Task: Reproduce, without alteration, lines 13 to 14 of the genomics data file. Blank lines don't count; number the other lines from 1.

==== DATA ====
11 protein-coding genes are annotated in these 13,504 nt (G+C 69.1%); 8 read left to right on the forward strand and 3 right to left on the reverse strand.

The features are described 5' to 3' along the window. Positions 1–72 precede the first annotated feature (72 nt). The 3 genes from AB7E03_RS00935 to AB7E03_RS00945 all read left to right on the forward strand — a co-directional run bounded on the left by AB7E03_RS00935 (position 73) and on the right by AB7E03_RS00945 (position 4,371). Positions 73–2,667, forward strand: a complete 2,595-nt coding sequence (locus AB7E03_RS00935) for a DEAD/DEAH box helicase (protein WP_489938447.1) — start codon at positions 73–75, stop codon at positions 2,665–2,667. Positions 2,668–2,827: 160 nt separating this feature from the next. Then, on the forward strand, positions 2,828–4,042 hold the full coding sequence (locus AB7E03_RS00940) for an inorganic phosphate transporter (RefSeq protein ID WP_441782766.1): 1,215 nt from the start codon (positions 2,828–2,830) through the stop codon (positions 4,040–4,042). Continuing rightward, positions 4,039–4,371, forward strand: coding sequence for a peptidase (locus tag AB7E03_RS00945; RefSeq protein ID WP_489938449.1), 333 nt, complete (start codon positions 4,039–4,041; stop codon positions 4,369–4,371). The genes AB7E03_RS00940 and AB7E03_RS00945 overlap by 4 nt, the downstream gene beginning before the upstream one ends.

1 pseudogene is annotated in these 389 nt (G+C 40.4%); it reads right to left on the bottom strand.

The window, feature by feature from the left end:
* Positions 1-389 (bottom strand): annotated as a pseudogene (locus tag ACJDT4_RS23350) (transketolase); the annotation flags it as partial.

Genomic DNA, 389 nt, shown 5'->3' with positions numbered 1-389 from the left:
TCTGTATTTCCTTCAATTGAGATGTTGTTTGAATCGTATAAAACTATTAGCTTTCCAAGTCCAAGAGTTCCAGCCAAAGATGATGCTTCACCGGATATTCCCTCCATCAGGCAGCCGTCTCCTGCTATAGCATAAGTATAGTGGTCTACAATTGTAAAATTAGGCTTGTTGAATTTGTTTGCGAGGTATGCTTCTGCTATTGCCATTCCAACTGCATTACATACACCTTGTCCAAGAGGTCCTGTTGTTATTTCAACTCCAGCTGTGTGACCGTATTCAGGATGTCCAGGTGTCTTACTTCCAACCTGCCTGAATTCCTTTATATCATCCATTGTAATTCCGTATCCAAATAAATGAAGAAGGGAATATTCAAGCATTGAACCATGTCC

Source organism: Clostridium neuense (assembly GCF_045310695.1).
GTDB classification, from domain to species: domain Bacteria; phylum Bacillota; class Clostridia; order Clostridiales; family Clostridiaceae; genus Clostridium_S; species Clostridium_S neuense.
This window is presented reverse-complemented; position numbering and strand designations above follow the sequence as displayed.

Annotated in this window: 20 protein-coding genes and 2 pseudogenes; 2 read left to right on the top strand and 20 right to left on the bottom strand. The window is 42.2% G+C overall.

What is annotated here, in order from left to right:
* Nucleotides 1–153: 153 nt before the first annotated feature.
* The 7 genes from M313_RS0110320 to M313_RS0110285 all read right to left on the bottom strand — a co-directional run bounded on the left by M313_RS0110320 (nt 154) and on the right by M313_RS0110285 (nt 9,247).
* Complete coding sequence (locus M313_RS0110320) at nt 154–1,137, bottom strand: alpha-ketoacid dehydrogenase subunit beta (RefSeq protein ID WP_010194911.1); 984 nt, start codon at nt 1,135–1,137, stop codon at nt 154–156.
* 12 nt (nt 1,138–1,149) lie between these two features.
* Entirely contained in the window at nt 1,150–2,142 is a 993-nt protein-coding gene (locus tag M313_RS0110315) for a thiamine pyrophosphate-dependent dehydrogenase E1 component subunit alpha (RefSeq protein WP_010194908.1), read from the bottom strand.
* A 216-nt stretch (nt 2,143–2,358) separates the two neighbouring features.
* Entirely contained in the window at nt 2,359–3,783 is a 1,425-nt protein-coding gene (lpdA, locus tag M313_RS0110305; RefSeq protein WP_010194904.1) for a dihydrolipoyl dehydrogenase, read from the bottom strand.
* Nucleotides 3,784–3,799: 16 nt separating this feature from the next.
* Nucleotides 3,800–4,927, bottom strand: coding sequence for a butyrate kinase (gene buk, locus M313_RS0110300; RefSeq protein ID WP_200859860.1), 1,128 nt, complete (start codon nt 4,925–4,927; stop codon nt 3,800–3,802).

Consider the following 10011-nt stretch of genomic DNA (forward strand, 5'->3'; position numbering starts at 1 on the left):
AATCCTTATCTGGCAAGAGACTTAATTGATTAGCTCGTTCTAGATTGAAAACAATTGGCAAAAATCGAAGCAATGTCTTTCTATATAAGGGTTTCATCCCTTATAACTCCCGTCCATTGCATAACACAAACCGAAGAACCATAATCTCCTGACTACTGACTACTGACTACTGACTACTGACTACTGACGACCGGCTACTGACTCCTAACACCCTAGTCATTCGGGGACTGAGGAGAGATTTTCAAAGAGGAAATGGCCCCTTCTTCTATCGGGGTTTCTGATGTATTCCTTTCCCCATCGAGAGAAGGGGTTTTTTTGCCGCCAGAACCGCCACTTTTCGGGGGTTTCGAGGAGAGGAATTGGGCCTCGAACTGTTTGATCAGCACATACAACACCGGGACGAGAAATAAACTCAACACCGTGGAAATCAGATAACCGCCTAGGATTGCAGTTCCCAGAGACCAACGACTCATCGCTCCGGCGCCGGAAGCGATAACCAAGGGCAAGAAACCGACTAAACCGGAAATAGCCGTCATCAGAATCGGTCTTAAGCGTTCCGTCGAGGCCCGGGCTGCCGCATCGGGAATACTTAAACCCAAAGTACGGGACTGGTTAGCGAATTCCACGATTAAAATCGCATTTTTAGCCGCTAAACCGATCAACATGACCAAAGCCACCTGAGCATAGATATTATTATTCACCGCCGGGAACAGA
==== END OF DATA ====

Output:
* Nucleotides 1–153: 153 nt before the first annotated feature.
* The 7 genes from M313_RS0110320 to M313_RS0110285 all read right to left on the bottom strand — a co-directional run bounded on the left by M313_RS0110320 (nt 154) and on the right by M313_RS0110285 (nt 9,247).